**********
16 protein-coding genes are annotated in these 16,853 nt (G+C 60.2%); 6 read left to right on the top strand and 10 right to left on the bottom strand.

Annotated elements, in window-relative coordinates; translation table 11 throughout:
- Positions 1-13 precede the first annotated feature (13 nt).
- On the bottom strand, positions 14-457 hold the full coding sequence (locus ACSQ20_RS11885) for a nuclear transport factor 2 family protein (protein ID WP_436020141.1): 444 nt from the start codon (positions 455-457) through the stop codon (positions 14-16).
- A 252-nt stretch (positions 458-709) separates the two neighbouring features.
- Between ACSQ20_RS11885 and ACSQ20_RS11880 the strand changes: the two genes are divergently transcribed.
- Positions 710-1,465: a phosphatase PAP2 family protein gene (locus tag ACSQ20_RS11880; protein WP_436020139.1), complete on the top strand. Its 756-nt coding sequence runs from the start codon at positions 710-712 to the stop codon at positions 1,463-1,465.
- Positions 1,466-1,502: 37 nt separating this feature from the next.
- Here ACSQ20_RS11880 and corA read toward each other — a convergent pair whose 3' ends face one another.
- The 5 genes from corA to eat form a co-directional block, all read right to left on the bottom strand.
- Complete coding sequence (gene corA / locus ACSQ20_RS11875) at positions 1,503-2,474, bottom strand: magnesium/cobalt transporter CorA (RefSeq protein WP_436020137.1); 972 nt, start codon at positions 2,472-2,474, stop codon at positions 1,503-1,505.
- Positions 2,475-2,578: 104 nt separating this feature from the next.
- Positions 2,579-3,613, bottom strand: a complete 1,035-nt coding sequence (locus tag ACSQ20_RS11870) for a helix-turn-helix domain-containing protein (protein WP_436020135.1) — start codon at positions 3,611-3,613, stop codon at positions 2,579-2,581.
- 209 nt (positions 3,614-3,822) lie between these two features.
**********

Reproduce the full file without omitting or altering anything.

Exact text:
16 protein-coding genes are annotated in these 16,853 nt (G+C 60.2%); 6 read left to right on the top strand and 10 right to left on the bottom strand.

Annotated elements, in window-relative coordinates; translation table 11 throughout:
- Positions 1-13 precede the first annotated feature (13 nt).
- On the bottom strand, positions 14-457 hold the full coding sequence (locus ACSQ20_RS11885) for a nuclear transport factor 2 family protein (protein ID WP_436020141.1): 444 nt from the start codon (positions 455-457) through the stop codon (positions 14-16).
- A 252-nt stretch (positions 458-709) separates the two neighbouring features.
- Between ACSQ20_RS11885 and ACSQ20_RS11880 the strand changes: the two genes are divergently transcribed.
- Positions 710-1,465: a phosphatase PAP2 family protein gene (locus tag ACSQ20_RS11880; protein WP_436020139.1), complete on the top strand. Its 756-nt coding sequence runs from the start codon at positions 710-712 to the stop codon at positions 1,463-1,465.
- Positions 1,466-1,502: 37 nt separating this feature from the next.
- Here ACSQ20_RS11880 and corA read toward each other — a convergent pair whose 3' ends face one another.
- The 5 genes from corA to eat form a co-directional block, all read right to left on the bottom strand.
- Complete coding sequence (gene corA / locus ACSQ20_RS11875) at positions 1,503-2,474, bottom strand: magnesium/cobalt transporter CorA (RefSeq protein WP_436020137.1); 972 nt, start codon at positions 2,472-2,474, stop codon at positions 1,503-1,505.
- Positions 2,475-2,578: 104 nt separating this feature from the next.
- Positions 2,579-3,613, bottom strand: a complete 1,035-nt coding sequence (locus tag ACSQ20_RS11870) for a helix-turn-helix domain-containing protein (protein WP_436020135.1) — start codon at positions 3,611-3,613, stop codon at positions 2,579-2,581.
- 209 nt (positions 3,614-3,822) lie between these two features.